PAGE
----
all your soul.’” Pausing for a moment, he caught himself and with

greater confidence he rehearsed the rest, “And you must love your

neighbour as yourself.”

‘Well,’ laughed Jesus, ‘so you knew the answer all along!’ The

sting of the sarcasm would not have been lost on the rabbi.

Read verse 28

The rabbi being the highly ineffective person that he was wanted to

make sure he did only just enough to satisfy this requirement, so

he probed for more specifics.

‘“Love your neighbour as yourself”, well that might mean any

number of things,’ said the rabbi. ‘If I am to love my neighbour in

order to find favour with God, who then is my neighbour?’

Jesus then replied with a story. “Let me tell you a story”

Read verses 30-36

Jesus leaned forward awaiting with interest the response. And of

course, there could be only one response. The most obvious one.

The rabbi no doubt felt the uneasiness of not knowing what Jesus

was going to make of his answer, but not being able to

second-guess him he responded sensibly, ‘Why the one who had

mercy on him.’

‘Indeed,’ Jesus said. ‘Go and do likewise’ And with that the

discussion came to a close and Jesus moved slowly away from the


The impact of their exchange was yet to hit the rabbi. Like a slow

release drug, the realization of the dead-end into which he had just

been lead dawned on the rabbi later, but no less powerfully. Left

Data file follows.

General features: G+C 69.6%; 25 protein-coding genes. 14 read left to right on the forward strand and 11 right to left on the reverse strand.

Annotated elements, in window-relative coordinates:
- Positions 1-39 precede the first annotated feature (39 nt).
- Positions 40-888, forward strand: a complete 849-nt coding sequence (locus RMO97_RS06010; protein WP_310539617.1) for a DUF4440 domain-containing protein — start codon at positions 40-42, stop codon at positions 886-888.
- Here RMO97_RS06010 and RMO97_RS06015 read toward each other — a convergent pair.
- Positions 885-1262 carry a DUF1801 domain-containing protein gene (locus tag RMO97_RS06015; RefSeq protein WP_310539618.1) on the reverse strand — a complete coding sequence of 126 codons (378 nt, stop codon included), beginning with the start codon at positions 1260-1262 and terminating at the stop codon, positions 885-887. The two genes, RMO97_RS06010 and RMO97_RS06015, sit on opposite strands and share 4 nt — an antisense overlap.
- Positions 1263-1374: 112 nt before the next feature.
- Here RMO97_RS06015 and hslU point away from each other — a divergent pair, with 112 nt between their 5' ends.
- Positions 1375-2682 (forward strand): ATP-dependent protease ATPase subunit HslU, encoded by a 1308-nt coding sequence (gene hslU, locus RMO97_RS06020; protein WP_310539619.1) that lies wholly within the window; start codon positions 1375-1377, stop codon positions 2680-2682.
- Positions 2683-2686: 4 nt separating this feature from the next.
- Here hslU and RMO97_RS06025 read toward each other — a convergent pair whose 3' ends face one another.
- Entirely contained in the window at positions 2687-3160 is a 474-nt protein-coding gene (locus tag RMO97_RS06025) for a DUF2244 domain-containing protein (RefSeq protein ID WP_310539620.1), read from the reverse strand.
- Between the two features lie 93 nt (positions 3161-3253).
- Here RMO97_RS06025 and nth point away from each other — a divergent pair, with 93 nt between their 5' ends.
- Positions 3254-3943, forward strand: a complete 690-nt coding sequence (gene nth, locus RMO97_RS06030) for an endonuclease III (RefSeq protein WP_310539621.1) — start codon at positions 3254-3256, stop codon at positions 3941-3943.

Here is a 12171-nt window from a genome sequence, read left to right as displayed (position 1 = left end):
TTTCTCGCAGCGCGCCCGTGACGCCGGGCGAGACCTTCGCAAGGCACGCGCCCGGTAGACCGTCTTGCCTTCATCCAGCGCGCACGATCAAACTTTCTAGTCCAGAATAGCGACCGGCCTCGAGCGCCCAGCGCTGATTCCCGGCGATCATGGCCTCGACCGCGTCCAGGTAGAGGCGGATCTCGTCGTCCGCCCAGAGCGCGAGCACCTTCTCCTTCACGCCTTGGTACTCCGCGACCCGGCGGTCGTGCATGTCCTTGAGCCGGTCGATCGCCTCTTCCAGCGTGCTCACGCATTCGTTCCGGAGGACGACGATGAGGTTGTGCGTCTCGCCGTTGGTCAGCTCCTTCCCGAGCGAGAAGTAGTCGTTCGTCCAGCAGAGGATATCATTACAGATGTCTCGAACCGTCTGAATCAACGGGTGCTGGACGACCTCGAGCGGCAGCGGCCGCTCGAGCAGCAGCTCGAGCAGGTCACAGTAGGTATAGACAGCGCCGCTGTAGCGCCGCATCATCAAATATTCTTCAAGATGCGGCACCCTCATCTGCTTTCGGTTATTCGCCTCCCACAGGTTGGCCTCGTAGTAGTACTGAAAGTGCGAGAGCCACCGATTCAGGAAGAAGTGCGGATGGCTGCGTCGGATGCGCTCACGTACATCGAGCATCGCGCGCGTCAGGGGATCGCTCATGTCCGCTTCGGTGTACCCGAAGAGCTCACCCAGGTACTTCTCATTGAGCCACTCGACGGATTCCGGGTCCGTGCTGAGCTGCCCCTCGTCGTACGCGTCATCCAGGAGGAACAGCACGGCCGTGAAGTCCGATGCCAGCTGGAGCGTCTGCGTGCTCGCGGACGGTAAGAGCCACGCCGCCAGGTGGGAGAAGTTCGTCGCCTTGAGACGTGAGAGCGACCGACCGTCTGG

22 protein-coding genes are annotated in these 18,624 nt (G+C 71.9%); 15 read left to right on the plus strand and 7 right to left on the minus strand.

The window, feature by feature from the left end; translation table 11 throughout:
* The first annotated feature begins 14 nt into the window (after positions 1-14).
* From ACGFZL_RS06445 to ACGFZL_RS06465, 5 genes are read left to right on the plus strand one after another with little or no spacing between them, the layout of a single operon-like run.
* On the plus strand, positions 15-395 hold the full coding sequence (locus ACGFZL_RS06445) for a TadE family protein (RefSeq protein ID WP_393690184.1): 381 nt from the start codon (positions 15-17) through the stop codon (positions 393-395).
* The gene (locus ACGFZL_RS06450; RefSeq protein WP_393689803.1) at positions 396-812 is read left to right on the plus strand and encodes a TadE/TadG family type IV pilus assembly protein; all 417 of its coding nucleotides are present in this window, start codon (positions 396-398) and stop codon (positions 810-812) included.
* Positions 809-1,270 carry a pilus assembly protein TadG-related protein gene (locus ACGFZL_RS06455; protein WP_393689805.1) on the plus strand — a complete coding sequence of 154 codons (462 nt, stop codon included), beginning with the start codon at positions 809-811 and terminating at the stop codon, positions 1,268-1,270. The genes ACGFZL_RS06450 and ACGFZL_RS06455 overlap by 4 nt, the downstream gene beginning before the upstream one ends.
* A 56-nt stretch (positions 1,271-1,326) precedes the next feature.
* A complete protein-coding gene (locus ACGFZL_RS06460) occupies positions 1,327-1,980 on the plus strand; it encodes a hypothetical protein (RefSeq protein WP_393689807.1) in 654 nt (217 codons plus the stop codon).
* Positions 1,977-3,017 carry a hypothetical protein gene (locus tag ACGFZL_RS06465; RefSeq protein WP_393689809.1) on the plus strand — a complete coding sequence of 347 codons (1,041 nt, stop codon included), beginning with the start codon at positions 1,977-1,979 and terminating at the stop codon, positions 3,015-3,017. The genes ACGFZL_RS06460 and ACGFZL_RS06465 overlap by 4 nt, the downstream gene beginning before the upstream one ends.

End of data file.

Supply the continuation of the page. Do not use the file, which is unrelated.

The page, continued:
alone and dazed by Jesus’ story, he struggled to make sense of

what had just gone on. Thinking deliberately, logically, sequentially

he retraced their steps.

‘I had asked him what must I do to live forever, and he agreed that

I must love my neighbour to inherit eternal life. Then I asked him

who was my neighbour, and he told the story in which my

neighbour is everyone I encounter with a need.’ And with that the

penny dropped. Just enough is not enough. Enough is true love.

If true love demands selfless care and concern for our circle of

relationships, it demands it equally for those outside that circle.

The parable of the Good Samaritan lays bare the implications of

loving your neighbour. It involves great risk, great cost, great

sacrifice. None of which are compatible with the circle of

ineffectiveness. That is why this passage of scripture must be

avoided at all costs if one is to be a highly ineffective Christian. It

demands that you place God and others where you and your

needs should be.

So remember to live in the circle of ineffectiveness so that you can

be a highly ineffective Christian you need to place yourself and

your needs in the centre of the biggest circle an exclude God and

others as much as possible. If you find yourself wanting to be

effective remember that, “The early bird may get the worm but the

second mouse gets the cheese.”